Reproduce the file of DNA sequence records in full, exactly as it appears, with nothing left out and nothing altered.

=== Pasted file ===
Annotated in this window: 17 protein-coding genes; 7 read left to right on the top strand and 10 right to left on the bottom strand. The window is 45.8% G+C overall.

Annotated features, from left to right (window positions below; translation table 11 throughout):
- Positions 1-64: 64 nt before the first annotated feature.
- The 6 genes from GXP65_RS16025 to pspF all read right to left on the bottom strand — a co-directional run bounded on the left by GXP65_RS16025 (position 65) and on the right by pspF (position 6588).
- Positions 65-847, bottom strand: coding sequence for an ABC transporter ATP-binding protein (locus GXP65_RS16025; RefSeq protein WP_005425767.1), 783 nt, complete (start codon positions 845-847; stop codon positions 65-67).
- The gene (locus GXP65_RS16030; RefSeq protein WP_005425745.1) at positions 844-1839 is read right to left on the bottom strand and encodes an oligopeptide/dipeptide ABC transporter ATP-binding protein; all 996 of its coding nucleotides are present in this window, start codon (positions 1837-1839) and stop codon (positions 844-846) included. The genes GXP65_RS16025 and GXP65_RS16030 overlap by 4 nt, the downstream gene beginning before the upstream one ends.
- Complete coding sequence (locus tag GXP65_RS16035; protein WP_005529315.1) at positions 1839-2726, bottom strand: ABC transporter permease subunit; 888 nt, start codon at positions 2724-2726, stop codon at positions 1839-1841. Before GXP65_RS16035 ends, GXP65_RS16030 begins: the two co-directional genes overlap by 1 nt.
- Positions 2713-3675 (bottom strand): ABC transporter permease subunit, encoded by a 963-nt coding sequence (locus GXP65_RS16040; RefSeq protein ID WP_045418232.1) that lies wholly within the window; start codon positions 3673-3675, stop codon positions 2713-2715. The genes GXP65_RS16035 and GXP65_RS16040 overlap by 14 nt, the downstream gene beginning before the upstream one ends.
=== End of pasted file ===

Annotated in this window: 17 protein-coding genes; 7 read left to right on the top strand and 10 right to left on the bottom strand. The window is 45.8% G+C overall.

Annotated features, from left to right (window positions below; translation table 11 throughout):
- Positions 1-64: 64 nt before the first annotated feature.
- The 6 genes from GXP65_RS16025 to pspF all read right to left on the bottom strand — a co-directional run bounded on the left by GXP65_RS16025 (position 65) and on the right by pspF (position 6588).
- Positions 65-847, bottom strand: coding sequence for an ABC transporter ATP-binding protein (locus GXP65_RS16025; RefSeq protein WP_005425767.1), 783 nt, complete (start codon positions 845-847; stop codon positions 65-67).
- The gene (locus GXP65_RS16030; RefSeq protein WP_005425745.1) at positions 844-1839 is read right to left on the bottom strand and encodes an oligopeptide/dipeptide ABC transporter ATP-binding protein; all 996 of its coding nucleotides are present in this window, start codon (positions 1837-1839) and stop codon (positions 844-846) included. The genes GXP65_RS16025 and GXP65_RS16030 overlap by 4 nt, the downstream gene beginning before the upstream one ends.
- Complete coding sequence (locus tag GXP65_RS16035; protein WP_005529315.1) at positions 1839-2726, bottom strand: ABC transporter permease subunit; 888 nt, start codon at positions 2724-2726, stop codon at positions 1839-1841. Before GXP65_RS16035 ends, GXP65_RS16030 begins: the two co-directional genes overlap by 1 nt.
- Positions 2713-3675 (bottom strand): ABC transporter permease subunit, encoded by a 963-nt coding sequence (locus GXP65_RS16040; RefSeq protein ID WP_045418232.1) that lies wholly within the window; start codon positions 3673-3675, stop codon positions 2713-2715. The genes GXP65_RS16035 and GXP65_RS16040 overlap by 14 nt, the downstream gene beginning before the upstream one ends.